In the Canadian rural community of Grassy Narrows, a paper mill that dumped mercury into the waterways was shut down in the 1970s, but the effects of its brazen pollution persist even today. In the United States, Dow Chemical plants dumped 200 pounds of mercury a day in the 1970s. As national alarms were raised, there was a lot of arm waving and not much action, for lack of information and lack of clarity about legal responsibility. Today, mercury levels are unexplainably rising in the Great Lakes once more.  In the Baltic Sea, 23,000 barrels of mercury were discovered in 2006, off the coast of Sweden, the remnants of a not too distant era when chemical dumping into international waters was done without a second thought. These are not isolated incidents; they are simply especially stark.  

The Minamata Convention, having entered into force a full 85 years since Chisso Corporation began to pollute Minamata Bay, is a belated but welcome instrument to confront the dangers of mercury systematically. It calls for placing strict controls of the supply and trade of mercury and mercury-added products (Arts 3 and 4), creating an inventory of all points where releases of mercury or mercury compounds exist and providing information on environmentally sound practices (Art. 9), reducing or eliminating the use of mercury in small scale gold mining (Art. 7), and strengthening research and training regarding health hazards of mercury (Arts. 16(c) and (16(d)).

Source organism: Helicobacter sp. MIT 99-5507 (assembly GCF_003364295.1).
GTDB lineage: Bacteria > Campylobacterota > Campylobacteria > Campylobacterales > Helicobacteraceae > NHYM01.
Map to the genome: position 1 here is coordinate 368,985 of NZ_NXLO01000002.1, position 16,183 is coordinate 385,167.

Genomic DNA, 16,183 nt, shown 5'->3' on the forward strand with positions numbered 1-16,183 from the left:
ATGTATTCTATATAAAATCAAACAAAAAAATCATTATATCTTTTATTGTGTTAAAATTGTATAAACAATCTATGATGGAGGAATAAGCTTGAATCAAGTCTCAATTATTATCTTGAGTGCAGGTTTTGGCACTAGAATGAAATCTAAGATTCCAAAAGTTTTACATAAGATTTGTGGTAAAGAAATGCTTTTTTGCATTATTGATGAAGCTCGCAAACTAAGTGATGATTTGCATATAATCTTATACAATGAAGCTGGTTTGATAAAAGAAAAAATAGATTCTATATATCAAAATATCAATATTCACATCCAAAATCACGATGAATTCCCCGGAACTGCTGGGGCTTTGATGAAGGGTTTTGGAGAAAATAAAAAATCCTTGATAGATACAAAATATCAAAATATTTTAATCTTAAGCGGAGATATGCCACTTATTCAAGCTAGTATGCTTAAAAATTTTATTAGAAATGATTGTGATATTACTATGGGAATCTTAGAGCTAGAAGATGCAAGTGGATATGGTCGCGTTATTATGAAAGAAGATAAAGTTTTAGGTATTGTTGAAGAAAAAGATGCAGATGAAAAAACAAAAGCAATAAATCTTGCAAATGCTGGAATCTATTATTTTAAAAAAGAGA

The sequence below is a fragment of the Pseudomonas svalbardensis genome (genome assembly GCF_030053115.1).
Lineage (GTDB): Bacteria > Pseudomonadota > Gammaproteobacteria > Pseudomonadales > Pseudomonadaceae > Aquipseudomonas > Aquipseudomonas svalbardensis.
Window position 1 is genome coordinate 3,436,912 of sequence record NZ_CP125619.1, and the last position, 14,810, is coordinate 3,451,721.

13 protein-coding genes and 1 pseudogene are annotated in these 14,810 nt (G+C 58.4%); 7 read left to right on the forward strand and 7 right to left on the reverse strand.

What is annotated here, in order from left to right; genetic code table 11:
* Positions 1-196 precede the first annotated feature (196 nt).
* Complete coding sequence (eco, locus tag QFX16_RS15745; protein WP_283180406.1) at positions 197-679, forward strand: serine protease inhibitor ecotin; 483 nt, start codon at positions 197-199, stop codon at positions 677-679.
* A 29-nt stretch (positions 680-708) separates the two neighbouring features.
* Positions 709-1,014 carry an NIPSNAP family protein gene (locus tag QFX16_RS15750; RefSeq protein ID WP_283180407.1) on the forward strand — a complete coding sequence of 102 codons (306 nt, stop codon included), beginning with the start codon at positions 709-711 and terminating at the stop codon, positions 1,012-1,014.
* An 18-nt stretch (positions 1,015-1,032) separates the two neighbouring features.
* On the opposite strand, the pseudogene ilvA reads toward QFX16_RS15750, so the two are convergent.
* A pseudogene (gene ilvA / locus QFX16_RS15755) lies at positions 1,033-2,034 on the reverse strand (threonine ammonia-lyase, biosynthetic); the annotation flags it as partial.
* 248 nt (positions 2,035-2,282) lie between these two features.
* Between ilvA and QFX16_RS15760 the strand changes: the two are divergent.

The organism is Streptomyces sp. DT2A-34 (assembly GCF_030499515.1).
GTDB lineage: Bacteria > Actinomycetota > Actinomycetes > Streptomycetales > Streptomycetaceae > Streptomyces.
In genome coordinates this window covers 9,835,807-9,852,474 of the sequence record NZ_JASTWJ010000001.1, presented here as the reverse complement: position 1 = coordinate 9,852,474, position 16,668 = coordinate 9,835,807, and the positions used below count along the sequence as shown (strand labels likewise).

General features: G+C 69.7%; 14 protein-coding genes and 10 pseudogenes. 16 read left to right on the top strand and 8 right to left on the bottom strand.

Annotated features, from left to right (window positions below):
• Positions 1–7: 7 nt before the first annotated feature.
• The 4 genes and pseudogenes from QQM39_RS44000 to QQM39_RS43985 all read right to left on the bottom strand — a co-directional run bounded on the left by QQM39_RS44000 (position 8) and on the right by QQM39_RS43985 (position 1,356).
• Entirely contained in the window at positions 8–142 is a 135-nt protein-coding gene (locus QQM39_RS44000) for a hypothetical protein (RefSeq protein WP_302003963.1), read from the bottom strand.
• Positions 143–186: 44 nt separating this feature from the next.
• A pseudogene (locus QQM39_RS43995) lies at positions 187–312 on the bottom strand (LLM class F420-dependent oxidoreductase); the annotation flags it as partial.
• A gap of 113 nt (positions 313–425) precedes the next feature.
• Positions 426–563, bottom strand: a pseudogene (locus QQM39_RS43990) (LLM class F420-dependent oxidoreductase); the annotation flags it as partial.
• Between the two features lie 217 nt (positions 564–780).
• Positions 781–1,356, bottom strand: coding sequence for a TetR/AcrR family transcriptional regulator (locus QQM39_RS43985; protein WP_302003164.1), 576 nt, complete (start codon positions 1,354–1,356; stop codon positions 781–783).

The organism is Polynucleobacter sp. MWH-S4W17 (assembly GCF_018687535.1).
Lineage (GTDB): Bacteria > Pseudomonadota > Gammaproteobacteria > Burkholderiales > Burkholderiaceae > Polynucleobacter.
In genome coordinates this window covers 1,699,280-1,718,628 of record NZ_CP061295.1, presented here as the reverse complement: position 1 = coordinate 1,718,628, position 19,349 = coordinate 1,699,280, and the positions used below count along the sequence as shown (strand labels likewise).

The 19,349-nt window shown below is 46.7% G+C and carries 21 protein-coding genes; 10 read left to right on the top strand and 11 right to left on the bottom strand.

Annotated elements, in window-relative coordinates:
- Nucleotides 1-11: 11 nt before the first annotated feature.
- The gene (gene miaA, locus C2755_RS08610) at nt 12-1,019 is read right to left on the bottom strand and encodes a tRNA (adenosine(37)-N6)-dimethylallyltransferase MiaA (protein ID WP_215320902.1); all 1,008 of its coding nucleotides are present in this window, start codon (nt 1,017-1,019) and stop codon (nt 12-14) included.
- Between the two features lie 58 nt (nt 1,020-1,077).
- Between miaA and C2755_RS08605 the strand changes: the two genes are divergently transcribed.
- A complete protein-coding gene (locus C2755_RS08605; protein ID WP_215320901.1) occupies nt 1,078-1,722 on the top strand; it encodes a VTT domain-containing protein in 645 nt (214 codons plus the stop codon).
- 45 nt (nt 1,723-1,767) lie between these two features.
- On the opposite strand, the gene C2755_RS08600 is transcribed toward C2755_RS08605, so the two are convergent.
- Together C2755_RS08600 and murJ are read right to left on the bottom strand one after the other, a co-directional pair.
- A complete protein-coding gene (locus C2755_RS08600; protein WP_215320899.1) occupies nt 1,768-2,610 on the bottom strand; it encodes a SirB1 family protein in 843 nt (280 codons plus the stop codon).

There should be some optimism at the fact that Minamata has entered into force, but let’s remember that only 74 countries have ratified it. Let’s also recall that after entry into force comes the hard work of implementation. Consider the difficulties for implementation of mercury safety measures in Colombia: while the country has not yet ratified the Minamata Convention, it has sent strong signals of its commitment to ending mercury pollution. It created a register of authorized mercury purveyors and passed norms to address the pollution caused by illegal and artisanal mining (now the leading sources of mercury pollution in the country). It supports research into the health costs of mercury use, and passed an ambitious 2013 Mercury Law, which contemplates eliminating the industrial and productive use of mercury within ten years. Despite these norms and commitments, however, Colombia climbed from third to second worst mercury polluter in the world, second only to China. Over 200 tons of mercury continue to be discharged in its waters each year, and the deaths by mercury poisoning pile on.

Like Colombia, Indonesia has paid a high cost for the use of mercury in informal mining, and its President recently called for an end to the use of mercury in mining. The questions, for Indonesia, for Colombia, and for mercury pollution across the globe, are: what can we do to bring norms in line with implementation, and how soon we can we do it?

The best allies and advocates for Minamata disease victims were those who approached their work with deep empathy for the human impact of toxic pollution, from artists to scientists. We can learn a lesson from this commitment to the people who were exposed to the effects of mercury, and demand that implementation be measured not in terms of laws passed or commitments made, but in terms of the health and living conditions of those most vulnerable to toxic mercury impacts, including victims who may not yet know that the ravages of mercury have already detonated in their bodies.

 

*Claret is a researcher at the Center for the Study of Law, Justice and Society (Dejusticia).

Featured photo: quirkyjazz